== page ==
There are a lot of factors, including wealth


The weirdness of dating as a young feminist woman in America

“Dating is super weird,” Amelia*, a 25-year-old Barnard College graduate who’s partial to the phrase “men are trash,” tells me. “I loathe it, but I don’t know if I hate it because I’m looking for a specific type of person who’s not that common — because I want a feminist man — or if everyone hates it, and we’re all fighting an uphill battle.”

Dating has always been, and will forever be, weird. But dating — and life — as a young woman in America is particularly fraught; a study in extremes. On the plus side, in this era of…


In a new book, scholars unpack the idea of anti-fandom, from ‘Star Wars’ to Martha Stewart to Hillary Clinton

In case you didn’t notice, people seem pretty angry lately. There’s the vitriol you see printed on T-shirts and chanted at Trump rallies and the “Can you believe he said that?” tweets and “I know!” replies. There was the torrent of abuse poured on Leslie Jones and the cast of Ghostbusters when the female-led remake came out and the heated resentment aimed at the Star Wars team for featuring Kelly Marie Tran, an Asian-American actor, in The Last Jedi. There are the people meme-ing Tom Brady kissing his son on the lips and the people who are still burning effigies…


Screen time can provide a sense of emotional stability

When my oldest son was six or seven, I was newly divorced and trying to manage the unfamiliar logistics of joint custody. Family life was chaotic. Our daily routines were in flux. But my son found comfort in his Nintendo DS. Perhaps it’s because video games are predictable and the rules are always consistent. He clung to that device, throwing temper tantrums if we forgot it during the changeover between my house and his mother’s. Even when he wasn’t playing, he insisted that it always be within arm’s reach. It became his “transitional object.”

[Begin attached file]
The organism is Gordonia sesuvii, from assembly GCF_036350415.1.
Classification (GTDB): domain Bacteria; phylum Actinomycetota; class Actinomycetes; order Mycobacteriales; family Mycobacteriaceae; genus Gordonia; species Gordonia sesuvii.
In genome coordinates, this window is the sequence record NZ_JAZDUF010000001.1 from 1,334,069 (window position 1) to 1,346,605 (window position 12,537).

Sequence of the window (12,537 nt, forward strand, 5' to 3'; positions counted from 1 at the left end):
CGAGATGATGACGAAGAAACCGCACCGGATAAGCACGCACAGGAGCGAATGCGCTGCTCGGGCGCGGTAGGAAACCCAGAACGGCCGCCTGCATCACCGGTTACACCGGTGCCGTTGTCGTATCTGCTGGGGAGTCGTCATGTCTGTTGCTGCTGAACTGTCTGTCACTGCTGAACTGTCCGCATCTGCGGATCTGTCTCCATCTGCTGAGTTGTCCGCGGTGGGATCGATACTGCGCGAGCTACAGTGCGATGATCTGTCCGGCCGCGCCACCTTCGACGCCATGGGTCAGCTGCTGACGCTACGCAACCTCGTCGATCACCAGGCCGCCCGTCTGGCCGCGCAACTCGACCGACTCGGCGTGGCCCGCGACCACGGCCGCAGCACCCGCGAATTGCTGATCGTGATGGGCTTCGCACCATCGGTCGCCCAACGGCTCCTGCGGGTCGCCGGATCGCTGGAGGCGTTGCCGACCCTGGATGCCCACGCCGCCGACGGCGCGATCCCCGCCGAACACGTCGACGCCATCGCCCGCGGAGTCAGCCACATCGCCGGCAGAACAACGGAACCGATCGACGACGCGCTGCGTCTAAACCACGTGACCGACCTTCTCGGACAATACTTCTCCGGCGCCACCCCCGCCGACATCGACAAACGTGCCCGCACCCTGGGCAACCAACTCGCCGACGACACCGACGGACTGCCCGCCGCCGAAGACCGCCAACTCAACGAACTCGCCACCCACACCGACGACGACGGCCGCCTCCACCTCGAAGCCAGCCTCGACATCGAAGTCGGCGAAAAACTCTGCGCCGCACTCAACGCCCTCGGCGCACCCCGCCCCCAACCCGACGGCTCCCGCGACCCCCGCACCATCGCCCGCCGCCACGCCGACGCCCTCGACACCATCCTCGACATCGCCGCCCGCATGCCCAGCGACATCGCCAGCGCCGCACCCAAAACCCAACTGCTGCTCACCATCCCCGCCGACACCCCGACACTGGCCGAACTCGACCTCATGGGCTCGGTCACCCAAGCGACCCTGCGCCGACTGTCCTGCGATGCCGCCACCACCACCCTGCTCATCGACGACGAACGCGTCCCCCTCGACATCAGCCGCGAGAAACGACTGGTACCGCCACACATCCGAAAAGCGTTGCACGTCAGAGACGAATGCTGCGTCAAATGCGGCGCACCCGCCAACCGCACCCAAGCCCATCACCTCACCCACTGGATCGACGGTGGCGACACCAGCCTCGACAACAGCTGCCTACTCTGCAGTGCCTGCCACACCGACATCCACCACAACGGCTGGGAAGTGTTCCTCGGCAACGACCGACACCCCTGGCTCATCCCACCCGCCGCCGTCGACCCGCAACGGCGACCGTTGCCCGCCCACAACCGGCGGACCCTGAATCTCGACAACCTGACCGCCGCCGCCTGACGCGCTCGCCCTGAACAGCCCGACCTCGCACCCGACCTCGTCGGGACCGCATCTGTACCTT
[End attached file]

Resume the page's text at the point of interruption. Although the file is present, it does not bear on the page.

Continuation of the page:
Pediatrician and psychoanalyst D. W. Winnicott…


Should I have spoken up when my teammates used that word?

Man, I was tired. Tired from running up and down soccer fields in Poughkeepsie like a madman, chasing boy after boy, ball after ball. I was 13, and it was my ability to run, paired with unrestrained aggression, that had earned me a spot on the team. But on that day — during a tournament in upstate New York — I wasn’t used solely as the boy to run and get the ball. On that day, I set plays, I did my best to make sure we did more attacking than defending, I slaved out there in the hot sun…


Inside one of the most stubbornly dangerous sports in the world

A cowboy is made in eight seconds. That’s how long you have to stay on a bull for it to count as a “ride.” Any less than that is a failure. On the best rides, eight seconds doesn’t feel like long enough; on the worst, it’s an eternity. But to get to that feeling, that adrenaline rush of power and success and terror, you first have to make it out of the gates, and Koal Livingston didn’t.

It was an overcast September evening in Fairfax, Virginia, the 22nd stop of the Professional Bull Rider’s (PBR) annual world tour. The world’s…


What matters now. A publication from Medium about politics, power, and culture.

Get the Medium app

A button that says 'Download on the App Store', and if clicked it will lead you to the iOS App store
A button that says 'Get it on, Google Play', and if clicked it will lead you to the Google Play store